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Old 04-07-2012, 15:22   #1171
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Re: Long-Distance WiFi Device

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Originally Posted by NautiCloud View Post
Hi GrouchyTurtle,

Thanks for sticking your neck out & responding!

I agree that you can make the alfa waterproof with a pelican box, but don't make it seem simpler than it is since you would then also need to accomodate the USB cable somehow.
I agree with you on the other points, but it really is that easy! That's simply accomplished with just a few minutes with a small round file.

Truthfully I don't have any Wi-Fi booster right now. Ebayed the Afla, because there aren't many available networks in Miami. Right now I'm sitting at the dock, and can get Wi-Fi at the marina and in the lobby of the hotel here. I figure by the time I'm cruising somewhere where I can get a good signal from shore the technology will very likely have changed.
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Old 24-09-2012, 15:47   #1172
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Re: Long-Distance WiFi Device

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Originally Posted by NautiCloud View Post
Hi GrouchyTurtle,

Thanks for sticking your neck out & responding!

I agree that you can make the alfa waterproof with a pelican box, but don't make it seem simpler than it is since you would then also need to accomodate the USB cable somehow.

The idea with the NautiCloud is that the limitations have been designed out from the get-go. USB was great back in the day for some applications, but for connectivity WiFi is defintely the future. The active extension cables might allow you to extend the height to which you can raise the alfa, but then you are still limited to just one device having internet connectivity unless you also install a complementary wired/wireless network onboard.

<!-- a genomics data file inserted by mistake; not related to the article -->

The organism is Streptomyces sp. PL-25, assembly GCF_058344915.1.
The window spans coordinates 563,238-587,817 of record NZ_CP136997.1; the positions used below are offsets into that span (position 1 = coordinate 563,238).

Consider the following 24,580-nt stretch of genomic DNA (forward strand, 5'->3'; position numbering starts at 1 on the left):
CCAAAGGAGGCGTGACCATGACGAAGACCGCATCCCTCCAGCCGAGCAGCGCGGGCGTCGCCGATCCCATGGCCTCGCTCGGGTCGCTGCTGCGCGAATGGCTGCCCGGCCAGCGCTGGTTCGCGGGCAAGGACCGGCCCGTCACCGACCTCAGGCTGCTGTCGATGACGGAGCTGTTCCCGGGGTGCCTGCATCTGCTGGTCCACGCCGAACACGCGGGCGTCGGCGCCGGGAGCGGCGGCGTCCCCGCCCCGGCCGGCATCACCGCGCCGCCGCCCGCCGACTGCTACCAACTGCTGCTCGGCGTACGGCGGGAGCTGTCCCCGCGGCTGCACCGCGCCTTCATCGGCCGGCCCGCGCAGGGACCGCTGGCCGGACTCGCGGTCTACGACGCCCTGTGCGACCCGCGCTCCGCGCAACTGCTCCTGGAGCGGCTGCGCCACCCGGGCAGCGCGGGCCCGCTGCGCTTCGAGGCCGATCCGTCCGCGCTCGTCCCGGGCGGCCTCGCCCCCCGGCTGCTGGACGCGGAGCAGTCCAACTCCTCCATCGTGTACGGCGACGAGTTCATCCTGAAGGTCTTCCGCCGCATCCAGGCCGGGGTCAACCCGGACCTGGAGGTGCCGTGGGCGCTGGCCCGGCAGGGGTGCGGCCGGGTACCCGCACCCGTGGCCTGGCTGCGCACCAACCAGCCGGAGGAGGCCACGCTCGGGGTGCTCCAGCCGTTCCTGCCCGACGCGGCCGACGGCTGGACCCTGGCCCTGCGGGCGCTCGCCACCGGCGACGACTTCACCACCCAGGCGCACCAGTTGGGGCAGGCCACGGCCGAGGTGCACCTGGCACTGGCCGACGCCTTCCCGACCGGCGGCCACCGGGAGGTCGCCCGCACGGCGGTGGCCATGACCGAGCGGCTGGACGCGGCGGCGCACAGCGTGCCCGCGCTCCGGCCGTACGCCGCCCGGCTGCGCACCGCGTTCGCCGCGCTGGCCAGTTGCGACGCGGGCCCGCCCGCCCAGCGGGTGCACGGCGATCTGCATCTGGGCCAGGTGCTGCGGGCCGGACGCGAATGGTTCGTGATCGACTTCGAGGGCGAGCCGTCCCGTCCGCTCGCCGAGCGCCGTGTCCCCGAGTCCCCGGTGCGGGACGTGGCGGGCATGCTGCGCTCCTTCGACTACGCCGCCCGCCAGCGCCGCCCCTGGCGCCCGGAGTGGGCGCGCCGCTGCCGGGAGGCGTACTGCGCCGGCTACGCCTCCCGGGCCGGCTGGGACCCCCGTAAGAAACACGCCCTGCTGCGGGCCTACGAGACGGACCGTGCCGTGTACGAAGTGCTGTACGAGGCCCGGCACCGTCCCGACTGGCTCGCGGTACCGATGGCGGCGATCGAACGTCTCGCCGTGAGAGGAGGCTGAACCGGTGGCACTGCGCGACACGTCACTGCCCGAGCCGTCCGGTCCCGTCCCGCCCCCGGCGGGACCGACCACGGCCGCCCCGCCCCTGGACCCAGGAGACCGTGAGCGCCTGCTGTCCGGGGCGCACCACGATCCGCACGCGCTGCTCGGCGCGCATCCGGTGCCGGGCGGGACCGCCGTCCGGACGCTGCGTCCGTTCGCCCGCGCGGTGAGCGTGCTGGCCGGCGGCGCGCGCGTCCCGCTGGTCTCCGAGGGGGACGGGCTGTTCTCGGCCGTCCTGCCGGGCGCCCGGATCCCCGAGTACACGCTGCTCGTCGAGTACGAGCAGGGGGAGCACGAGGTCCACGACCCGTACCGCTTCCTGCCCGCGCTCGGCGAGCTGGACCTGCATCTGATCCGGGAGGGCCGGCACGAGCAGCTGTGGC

The NautiCloud already has it all! Plus the cable can be up to 300' (or longer as long as you are delivering 12-24VDC at the NautiCloud itself). With the exception of USB, cabling today is pretty inexpensive, particularly network cable.

By having an integrated onboard wireless network, it also means that anyone onboard can connect their device(s) and take advantage of the offboard link. So, the kids can have their tablets and watch a movie up forward while the adults check email/facebook/twitter, all from the comfort of belowdecks - out of the elements - without sacrificing WiFi performance.

Best Regards,


NautiCloud
Thanks 4 sticking the posts out nauticloud, presently i am using an old bi-linear CB amplifier a bud converted for me and it picks up free wi-fi about 5miles away and alot of locked ports in between. How he converted it is a mystery to me but thanks for info as i am considering purchasing another.Interestingly this same bi-linear amplifier was used to convert a truckers CB radio from 4 watts to 5000 watts output and how much input i am not sure. IT was a "wall to wall and treetop tall" radio amplifier back in the 80s. cheers
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Old 26-09-2012, 18:31   #1173
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Re: Long-Distance WiFi Device

Is that just a USB cable coming out the bottom of the electrical box?
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Old 26-09-2012, 18:43   #1174
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Re: Long-Distance WiFi Device

I've read a lot of this thread over it life-time (not all) and thought I would throw this out for what it is worth.

We have used the Bullet 2 HP radio on our MacGregor for a couple years and now on our Endeavour also. We also have tried an Alpha on the boat along side of the Bullet. After doing that we find the Bullet to be significantly better.

Saying that I like the Alpha for on the road with our laptops when we stay in Motel rooms and use it with the ship's 12 volt computer...

Compurer-Chart Plotter-Navigation Index